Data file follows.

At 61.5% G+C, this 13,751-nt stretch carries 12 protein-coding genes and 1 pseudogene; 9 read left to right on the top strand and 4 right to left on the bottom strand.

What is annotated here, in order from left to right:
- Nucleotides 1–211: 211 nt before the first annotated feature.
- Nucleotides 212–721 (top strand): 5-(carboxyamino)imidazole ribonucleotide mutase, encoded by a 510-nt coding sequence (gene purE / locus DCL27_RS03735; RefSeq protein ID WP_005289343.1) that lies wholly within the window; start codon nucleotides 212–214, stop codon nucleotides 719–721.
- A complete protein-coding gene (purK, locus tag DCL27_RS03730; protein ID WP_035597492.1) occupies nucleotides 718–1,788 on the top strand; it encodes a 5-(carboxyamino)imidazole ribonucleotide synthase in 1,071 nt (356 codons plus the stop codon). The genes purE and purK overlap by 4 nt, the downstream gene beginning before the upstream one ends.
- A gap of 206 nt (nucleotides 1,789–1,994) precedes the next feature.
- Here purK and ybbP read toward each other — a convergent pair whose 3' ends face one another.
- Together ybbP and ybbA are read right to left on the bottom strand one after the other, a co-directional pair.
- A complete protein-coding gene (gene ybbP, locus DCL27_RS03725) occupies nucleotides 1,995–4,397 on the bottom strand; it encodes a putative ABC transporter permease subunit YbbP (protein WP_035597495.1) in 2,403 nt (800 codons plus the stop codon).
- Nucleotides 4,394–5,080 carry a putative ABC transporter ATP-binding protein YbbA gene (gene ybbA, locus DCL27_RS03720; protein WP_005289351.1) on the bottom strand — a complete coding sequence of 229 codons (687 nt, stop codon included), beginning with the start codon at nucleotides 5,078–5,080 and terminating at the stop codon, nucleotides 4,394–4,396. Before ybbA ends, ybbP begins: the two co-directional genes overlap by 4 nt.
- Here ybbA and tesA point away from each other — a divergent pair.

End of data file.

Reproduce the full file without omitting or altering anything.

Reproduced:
At 61.5% G+C, this 13,751-nt stretch carries 12 protein-coding genes and 1 pseudogene; 9 read left to right on the top strand and 4 right to left on the bottom strand.

What is annotated here, in order from left to right:
- Nucleotides 1–211: 211 nt before the first annotated feature.
- Nucleotides 212–721 (top strand): 5-(carboxyamino)imidazole ribonucleotide mutase, encoded by a 510-nt coding sequence (gene purE / locus DCL27_RS03735; RefSeq protein ID WP_005289343.1) that lies wholly within the window; start codon nucleotides 212–214, stop codon nucleotides 719–721.
- A complete protein-coding gene (purK, locus tag DCL27_RS03730; protein ID WP_035597492.1) occupies nucleotides 718–1,788 on the top strand; it encodes a 5-(carboxyamino)imidazole ribonucleotide synthase in 1,071 nt (356 codons plus the stop codon). The genes purE and purK overlap by 4 nt, the downstream gene beginning before the upstream one ends.
- A gap of 206 nt (nucleotides 1,789–1,994) precedes the next feature.
- Here purK and ybbP read toward each other — a convergent pair whose 3' ends face one another.
- Together ybbP and ybbA are read right to left on the bottom strand one after the other, a co-directional pair.
- A complete protein-coding gene (gene ybbP, locus DCL27_RS03725) occupies nucleotides 1,995–4,397 on the bottom strand; it encodes a putative ABC transporter permease subunit YbbP (protein WP_035597495.1) in 2,403 nt (800 codons plus the stop codon).
- Nucleotides 4,394–5,080 carry a putative ABC transporter ATP-binding protein YbbA gene (gene ybbA, locus DCL27_RS03720; protein WP_005289351.1) on the bottom strand — a complete coding sequence of 229 codons (687 nt, stop codon included), beginning with the start codon at nucleotides 5,078–5,080 and terminating at the stop codon, nucleotides 4,394–4,396. Before ybbA ends, ybbP begins: the two co-directional genes overlap by 4 nt.
- Here ybbA and tesA point away from each other — a divergent pair.